Alabama Power doubles down, increases unjust solar charge

Mark Johnston, former director of Camp McDowell in Nauvoo, Alabama, stands in front of one of the camp’s solar panels, which are subject to Alabama Powers unjust solar fees. (© Emily Driscoll/SELC)

Rather than taking steps to open access to rooftop solar, Alabama Power has proposed to raise its unfair fees targeting rooftop solar customers, a move that could create an even more hostile environment for clean energy in Alabama.

In response to SELC’s complaint filed with the Alabama Public Service Commission in late April challenging Alabama Power’s monthly solar fees, Alabama Power has filed a motion to dismiss the complaint, while simultaneously proposing to increase the charges in a separate informal rate docket.

Alabama Power not only wants to brush aside its customers' complaints about its punitive solar fees, it wants to increase those fees to make it even more difficult for solar customers to recover their investments,” said Katie Ottenweller, senior attorney and leader of SELC’s Solar Initiative. “This is yet another attempt by an entrenched monopoly to protect its profits at the expense of its customers. This is precisely why Alabama continues to lag so far behind other states in allowing its citizens to experience solar's benefits.”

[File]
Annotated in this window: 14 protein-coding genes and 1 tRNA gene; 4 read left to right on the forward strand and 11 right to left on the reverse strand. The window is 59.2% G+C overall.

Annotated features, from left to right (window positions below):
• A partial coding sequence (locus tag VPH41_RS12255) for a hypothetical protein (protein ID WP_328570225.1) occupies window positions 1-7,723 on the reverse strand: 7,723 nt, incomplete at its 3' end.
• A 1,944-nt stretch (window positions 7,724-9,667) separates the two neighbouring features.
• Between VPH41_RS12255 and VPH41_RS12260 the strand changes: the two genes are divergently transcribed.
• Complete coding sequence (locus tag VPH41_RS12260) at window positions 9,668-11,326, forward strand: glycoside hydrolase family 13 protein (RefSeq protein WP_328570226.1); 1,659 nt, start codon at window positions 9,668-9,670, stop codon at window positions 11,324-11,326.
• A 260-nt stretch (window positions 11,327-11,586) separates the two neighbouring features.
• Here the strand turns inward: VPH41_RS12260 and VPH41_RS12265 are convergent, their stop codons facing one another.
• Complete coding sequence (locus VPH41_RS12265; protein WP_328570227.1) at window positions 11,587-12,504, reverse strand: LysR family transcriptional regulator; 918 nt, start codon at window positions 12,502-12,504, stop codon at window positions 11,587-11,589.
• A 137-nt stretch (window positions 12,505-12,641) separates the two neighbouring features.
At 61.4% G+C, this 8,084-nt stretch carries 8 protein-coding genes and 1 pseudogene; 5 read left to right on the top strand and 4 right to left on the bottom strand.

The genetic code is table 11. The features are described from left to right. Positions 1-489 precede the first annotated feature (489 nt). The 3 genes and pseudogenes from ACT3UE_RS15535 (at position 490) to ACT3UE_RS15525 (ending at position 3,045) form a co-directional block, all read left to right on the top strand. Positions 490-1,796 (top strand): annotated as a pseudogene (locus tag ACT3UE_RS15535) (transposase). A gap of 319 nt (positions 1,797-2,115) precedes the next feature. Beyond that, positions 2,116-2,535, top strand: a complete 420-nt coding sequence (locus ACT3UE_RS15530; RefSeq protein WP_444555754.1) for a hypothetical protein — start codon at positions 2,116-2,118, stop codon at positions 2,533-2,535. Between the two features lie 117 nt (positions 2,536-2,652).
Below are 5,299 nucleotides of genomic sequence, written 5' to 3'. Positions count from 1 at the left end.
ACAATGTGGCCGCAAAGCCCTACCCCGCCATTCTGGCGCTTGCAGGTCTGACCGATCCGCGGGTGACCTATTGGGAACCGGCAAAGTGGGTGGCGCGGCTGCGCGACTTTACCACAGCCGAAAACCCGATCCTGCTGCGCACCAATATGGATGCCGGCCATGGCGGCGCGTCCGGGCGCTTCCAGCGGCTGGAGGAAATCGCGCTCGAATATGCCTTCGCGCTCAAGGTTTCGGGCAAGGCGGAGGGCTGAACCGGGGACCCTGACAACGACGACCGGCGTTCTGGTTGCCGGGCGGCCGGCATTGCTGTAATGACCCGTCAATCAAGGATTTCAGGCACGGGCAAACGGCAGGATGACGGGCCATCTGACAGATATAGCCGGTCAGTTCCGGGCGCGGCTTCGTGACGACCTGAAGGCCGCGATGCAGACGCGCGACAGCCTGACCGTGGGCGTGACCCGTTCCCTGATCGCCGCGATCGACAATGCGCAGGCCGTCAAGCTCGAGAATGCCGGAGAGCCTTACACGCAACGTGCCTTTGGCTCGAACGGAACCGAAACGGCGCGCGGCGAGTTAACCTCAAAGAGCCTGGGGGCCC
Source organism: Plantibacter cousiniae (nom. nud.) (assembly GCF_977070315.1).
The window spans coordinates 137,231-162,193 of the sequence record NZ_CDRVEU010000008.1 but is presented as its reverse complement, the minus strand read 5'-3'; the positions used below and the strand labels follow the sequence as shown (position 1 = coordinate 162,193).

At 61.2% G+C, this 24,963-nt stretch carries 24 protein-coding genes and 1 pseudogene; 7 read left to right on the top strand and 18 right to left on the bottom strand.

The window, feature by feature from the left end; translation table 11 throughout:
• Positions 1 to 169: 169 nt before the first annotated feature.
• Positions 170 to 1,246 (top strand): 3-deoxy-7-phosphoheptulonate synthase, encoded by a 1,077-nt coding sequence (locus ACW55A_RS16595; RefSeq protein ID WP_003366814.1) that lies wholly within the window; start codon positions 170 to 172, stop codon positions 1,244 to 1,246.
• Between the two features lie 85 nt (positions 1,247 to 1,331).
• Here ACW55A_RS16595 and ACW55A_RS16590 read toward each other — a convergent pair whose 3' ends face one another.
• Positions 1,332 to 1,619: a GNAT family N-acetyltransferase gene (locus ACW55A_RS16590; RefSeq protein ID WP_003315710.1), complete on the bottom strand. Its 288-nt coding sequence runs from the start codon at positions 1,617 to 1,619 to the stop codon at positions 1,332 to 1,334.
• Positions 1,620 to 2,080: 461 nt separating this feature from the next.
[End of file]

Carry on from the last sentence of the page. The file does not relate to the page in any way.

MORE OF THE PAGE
SELC, on behalf of Gasp, and Ragsdale LLC, on behalf of two private Alabama citizens, have since opposed Alabama Power’s motion to dismiss and amended its initial complaint to include claims challenging the proposed fee increases.

The groups now seek to intervene in the informal rate docket, but request a suspension of that informal rate review pending the outcome of the original challenge.

Solar customers should have the right to raise concerns about the discriminatory fees in an open, transparent process, but Alabama Power is seeking to undermine that,” said Rev. Mark Johnston, former executive director of Camp McDowell and an Alabama Power customer subject to the charge. “And, to add insult to injury, the utility now proposes to increase the punitive fee. While other states reap the benefits of cheap solar power, Alabama remains closed for business.”

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